Banks using Twitter need to proceed with caution, experts say

Financial institutions are using Twitter and other social networking services to communicate with customers but experts say they need to be aware of the security risks.

Banks are jumping onto the Twitter bandwagon but experts say financial institutions need to consider the fraud risk and other security issues associated with the micro-blogging site and other social networking services.

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Bank of America, Wells Fargo and ING DIRECT are among the many financial institutions using Twitter for marketing, customer service, community outreach, and other activities. According to a recent study by Williams Mills Agency, an Atlanta-based public relations firm serving financial services, financial institutions of all sizes, including community banks and credit unions, are using Twitter to communicate with consumers.

Types of information shared on Twitter by financial institutions include promotions, replies to followers, personal finance tips, links to industry news, community event news, and personal comments on mundane topics like the weather, the study showed. William Mills looked at 1,176 "tweets" posted by 63 financial institutions in March.

Banks on Twitter:
Bank of America BoA_help

Wells Fargo Ask_WellsFargo

ING DIRECT INGDIRECT

First American Bank BankFAB

However, banks moving into social networking should proceed with caution, said Jacob Jegher, senior analyst in the banking group at Celent, a Boston-based financial research and consulting firm. Jegher wrote earlier this spring about social networking risks for banks.

The biggest threat, he said, is fraudsters pretending they are a particular bank on Twitter or Facebook in order to steal online banking credentials. For example, a fraudster posing as a bank on Twitter could respond to a customer's question about an account problem by asking for account passwords, Social Security numbers, and other sensitive information. Unsuspecting customers, thinking they're on a legitimate bank Twitter page, could be duped.

"I see that as a huge risk – the social engineering of information out of people," Jegher said. "All it takes is a couple pieces of information and the fraudster can start piecing things together."

Online squatters also could register bank names on Twitter of Facebook and then try to get the banks to buy them back, he said.

There also are compliance issues with banks using services like Twitter, he said. Even though complex interactions with customers likely will get taken off of Twitter and onto phone or email, banks likely aren't logging interactions with customers on the service -- but they should, he said.

"There's still been an interaction there and it's important to keep track of it and manage it so things are tied together," Jegher said. "It becomes a question of how to deal with multiple channels." Criminals often use more than one channel to commit fraud, he added.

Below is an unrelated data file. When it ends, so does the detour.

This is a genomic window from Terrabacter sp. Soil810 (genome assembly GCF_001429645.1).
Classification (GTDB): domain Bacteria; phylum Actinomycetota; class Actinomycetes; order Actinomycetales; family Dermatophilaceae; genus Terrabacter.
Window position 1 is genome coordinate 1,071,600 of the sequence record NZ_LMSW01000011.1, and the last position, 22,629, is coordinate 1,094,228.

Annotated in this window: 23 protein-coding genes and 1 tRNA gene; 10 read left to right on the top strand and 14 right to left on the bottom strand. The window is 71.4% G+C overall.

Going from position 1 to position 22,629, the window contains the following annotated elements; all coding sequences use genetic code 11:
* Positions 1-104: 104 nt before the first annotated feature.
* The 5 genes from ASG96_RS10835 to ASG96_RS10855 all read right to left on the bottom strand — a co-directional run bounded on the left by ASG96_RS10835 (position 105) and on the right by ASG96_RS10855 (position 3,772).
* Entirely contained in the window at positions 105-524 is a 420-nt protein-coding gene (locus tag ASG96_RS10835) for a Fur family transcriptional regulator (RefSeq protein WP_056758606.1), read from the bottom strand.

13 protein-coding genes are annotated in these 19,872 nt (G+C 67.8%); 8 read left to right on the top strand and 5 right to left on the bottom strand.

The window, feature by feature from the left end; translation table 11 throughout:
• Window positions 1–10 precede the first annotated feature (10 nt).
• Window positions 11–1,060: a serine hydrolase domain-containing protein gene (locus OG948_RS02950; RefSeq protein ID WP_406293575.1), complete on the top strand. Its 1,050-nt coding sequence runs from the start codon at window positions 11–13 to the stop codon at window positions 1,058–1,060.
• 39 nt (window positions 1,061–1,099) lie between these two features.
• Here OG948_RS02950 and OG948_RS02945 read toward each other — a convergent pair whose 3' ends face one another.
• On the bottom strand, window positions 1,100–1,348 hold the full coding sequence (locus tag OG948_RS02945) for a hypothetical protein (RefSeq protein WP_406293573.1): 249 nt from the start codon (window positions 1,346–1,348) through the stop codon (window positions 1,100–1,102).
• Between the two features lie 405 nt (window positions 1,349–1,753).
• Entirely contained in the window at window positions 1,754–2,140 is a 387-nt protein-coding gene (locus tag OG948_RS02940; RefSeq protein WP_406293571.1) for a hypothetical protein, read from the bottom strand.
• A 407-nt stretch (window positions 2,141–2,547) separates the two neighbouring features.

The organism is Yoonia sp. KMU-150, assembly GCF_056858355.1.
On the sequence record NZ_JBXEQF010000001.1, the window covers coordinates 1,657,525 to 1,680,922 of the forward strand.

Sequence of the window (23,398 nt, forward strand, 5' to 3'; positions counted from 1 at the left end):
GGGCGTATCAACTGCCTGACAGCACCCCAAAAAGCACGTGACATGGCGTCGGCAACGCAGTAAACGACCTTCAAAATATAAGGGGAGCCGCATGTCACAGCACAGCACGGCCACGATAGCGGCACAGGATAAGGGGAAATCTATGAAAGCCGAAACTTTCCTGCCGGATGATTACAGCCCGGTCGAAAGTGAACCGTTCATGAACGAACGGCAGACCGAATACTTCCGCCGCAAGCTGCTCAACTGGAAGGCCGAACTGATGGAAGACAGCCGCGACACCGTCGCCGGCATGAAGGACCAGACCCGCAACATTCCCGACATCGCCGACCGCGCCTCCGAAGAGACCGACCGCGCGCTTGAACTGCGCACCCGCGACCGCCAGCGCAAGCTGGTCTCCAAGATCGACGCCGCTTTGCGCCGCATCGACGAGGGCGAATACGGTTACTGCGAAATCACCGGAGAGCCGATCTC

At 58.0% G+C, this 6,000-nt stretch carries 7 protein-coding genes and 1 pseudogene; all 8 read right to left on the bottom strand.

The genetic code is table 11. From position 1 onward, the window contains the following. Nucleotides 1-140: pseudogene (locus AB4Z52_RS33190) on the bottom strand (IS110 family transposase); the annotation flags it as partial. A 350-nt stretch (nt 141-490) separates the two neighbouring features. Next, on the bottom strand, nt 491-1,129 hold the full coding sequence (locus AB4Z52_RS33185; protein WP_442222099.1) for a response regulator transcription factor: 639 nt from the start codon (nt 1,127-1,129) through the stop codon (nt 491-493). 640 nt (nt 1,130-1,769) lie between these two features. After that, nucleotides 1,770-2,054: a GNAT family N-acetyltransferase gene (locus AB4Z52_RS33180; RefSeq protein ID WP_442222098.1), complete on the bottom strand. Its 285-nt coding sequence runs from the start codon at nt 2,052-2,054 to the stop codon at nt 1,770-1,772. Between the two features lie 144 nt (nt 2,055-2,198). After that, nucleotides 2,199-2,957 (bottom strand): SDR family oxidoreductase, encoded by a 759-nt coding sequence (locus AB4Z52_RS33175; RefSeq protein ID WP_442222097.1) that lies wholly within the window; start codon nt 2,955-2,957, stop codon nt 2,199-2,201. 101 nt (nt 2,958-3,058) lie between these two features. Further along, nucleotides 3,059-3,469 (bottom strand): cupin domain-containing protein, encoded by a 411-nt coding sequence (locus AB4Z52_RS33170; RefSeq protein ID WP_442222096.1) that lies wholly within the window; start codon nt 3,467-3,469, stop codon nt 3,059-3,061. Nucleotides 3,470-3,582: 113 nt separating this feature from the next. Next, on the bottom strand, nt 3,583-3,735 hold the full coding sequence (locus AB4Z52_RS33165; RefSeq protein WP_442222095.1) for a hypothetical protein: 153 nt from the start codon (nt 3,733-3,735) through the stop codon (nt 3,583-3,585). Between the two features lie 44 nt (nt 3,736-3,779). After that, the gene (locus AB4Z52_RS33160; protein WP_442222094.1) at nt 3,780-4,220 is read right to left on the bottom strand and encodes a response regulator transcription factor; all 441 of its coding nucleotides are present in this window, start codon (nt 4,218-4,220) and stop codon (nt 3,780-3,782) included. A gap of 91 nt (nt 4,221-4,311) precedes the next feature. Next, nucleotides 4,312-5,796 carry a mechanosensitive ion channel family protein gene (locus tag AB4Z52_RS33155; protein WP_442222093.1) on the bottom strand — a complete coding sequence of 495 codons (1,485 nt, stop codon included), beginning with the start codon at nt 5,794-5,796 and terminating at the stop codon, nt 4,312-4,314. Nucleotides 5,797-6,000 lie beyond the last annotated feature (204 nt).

Chenxi Wang, a principal analyst at Forrester Research Inc., said there isn't much risk when banks use social networking sites for advertising purposes, but the phishing threat looms when they use it for customer interaction. She added that there have been attacks on Facebook and MySpace in which criminals have been able to compromise an account, view a person's contacts, and pose as a trusted friend or entity.

Social networking communications often include URLs, noted Fred Felman, chief marketing officer at MarkMonitor, a San Francisco-based brand protection company. If a criminal is pretending to be a trusted entity, the URLs could take unsuspecting recipients to phishing sites or malware-rigged sites, he said.

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But banks are actively monitoring their names and brands on social networking sites and working with the sites to stop fraudsters, Felman said. Facebook, Twitter, MySpace and others are "very quick to protect their customers," and also are patrolling their sites for fraudulent activity using various solutions, he said. MarkMonitor in April announced that Facebook was expanding its use of the vendor's AntiFraud Solutions.

"We recommend a very tight connection between financial institutions and the social networks," Felman said.

Banks should reserve their brands on Twitter and Facebook even if they don't want to use them, Jegher said.

Customer education also is critical, he said. Banks put a lot of effort into educating their customers about security risks online, and they need to extend that education to social networking, he said.

Some banks appear to be doing that on Twitter. For example, a recent Wells Fargo tweet advised customers, "While we want to be where you are on Twitter, we will never ask you for account info here. Please keep your hard earned money safe."

Twitter can be a great tool for banks; they can use it for building customer relationships, marketing and solving customer service issues, according to Jegher. But he said every financial institution should have a social media strategy with a heavy security component. The security team needs to be brought into the development of the strategy, which must look at how social networking integrates with an institution's online banking activities and all of its channels.

"There is such an importance on enterprise wide fraud management at banks today," Jegher said. "How are banks able to pull this external piece into that fraud management solution they may be running? It's not easy. Part of it is making sure that whatever happens on Twitter is minimal."

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